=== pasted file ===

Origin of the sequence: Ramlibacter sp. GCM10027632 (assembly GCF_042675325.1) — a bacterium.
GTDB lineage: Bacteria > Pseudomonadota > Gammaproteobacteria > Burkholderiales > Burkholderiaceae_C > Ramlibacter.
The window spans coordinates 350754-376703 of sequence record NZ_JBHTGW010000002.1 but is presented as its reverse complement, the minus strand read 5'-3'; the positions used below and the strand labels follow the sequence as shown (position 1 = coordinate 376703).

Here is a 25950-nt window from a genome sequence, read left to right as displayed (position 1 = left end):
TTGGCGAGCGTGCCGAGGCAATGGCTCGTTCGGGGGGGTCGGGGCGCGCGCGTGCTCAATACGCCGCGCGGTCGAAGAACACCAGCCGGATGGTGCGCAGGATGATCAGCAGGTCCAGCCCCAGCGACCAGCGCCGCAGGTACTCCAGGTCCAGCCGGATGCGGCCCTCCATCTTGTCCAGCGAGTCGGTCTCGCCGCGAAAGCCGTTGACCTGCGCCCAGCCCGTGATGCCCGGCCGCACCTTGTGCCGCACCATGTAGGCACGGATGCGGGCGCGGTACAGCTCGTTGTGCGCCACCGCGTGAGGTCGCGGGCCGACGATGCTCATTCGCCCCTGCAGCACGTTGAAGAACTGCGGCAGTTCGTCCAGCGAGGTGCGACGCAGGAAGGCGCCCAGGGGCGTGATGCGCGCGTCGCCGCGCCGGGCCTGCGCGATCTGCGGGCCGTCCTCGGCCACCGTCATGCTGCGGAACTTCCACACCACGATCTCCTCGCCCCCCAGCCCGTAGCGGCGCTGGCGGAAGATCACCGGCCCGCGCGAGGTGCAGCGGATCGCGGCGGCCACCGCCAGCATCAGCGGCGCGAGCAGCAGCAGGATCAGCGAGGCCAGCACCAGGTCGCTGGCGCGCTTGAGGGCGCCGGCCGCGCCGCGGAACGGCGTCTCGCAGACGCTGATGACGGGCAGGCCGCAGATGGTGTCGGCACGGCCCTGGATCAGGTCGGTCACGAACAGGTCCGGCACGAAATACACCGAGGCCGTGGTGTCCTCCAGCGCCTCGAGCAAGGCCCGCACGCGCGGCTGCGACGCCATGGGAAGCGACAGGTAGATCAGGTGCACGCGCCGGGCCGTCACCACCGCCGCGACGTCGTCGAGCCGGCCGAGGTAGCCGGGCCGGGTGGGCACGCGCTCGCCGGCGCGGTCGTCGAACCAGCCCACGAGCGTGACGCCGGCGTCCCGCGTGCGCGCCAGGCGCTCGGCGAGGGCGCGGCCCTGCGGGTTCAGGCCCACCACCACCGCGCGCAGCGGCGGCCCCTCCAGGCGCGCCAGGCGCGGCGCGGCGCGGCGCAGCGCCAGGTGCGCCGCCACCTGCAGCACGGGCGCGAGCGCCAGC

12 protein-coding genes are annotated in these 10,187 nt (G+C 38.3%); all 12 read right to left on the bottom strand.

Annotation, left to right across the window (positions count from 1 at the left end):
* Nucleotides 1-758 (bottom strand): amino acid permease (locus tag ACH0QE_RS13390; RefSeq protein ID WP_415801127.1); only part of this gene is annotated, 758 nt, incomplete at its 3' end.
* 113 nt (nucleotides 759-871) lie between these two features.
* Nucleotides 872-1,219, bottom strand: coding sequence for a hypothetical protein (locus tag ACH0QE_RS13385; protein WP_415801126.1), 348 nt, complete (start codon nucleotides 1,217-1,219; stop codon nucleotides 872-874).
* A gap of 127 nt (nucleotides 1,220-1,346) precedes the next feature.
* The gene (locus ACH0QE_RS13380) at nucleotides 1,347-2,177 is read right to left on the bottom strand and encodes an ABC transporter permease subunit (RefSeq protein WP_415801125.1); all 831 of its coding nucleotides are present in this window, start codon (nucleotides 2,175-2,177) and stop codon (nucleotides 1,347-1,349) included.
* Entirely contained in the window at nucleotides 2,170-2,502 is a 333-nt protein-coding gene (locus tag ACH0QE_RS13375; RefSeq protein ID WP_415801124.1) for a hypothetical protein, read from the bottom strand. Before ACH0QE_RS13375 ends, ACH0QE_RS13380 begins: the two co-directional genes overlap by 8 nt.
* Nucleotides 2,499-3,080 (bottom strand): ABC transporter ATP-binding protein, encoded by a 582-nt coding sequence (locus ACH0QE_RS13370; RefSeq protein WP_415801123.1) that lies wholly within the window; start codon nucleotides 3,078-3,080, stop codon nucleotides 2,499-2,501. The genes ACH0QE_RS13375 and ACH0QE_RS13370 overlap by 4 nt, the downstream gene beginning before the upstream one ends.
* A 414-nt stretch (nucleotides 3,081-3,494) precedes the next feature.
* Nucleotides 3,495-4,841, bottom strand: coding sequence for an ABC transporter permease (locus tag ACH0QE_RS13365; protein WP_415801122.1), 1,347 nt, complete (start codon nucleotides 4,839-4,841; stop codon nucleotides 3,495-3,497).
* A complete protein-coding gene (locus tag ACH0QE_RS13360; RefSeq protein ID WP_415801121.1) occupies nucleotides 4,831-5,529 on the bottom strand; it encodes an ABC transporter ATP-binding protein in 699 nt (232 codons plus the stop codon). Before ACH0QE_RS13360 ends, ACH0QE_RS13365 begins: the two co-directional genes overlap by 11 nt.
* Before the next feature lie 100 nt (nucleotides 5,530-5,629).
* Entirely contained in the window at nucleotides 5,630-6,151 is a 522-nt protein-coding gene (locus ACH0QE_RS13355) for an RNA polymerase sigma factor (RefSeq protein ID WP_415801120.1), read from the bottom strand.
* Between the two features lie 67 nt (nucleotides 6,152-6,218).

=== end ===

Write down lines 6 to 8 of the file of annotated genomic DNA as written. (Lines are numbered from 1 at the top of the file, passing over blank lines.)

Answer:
12 protein-coding genes are annotated in these 10,187 nt (G+C 38.3%); all 12 read right to left on the bottom strand.

Annotation, left to right across the window (positions count from 1 at the left end):
* Nucleotides 1-758 (bottom strand): amino acid permease (locus tag ACH0QE_RS13390; RefSeq protein ID WP_415801127.1); only part of this gene is annotated, 758 nt, incomplete at its 3' end.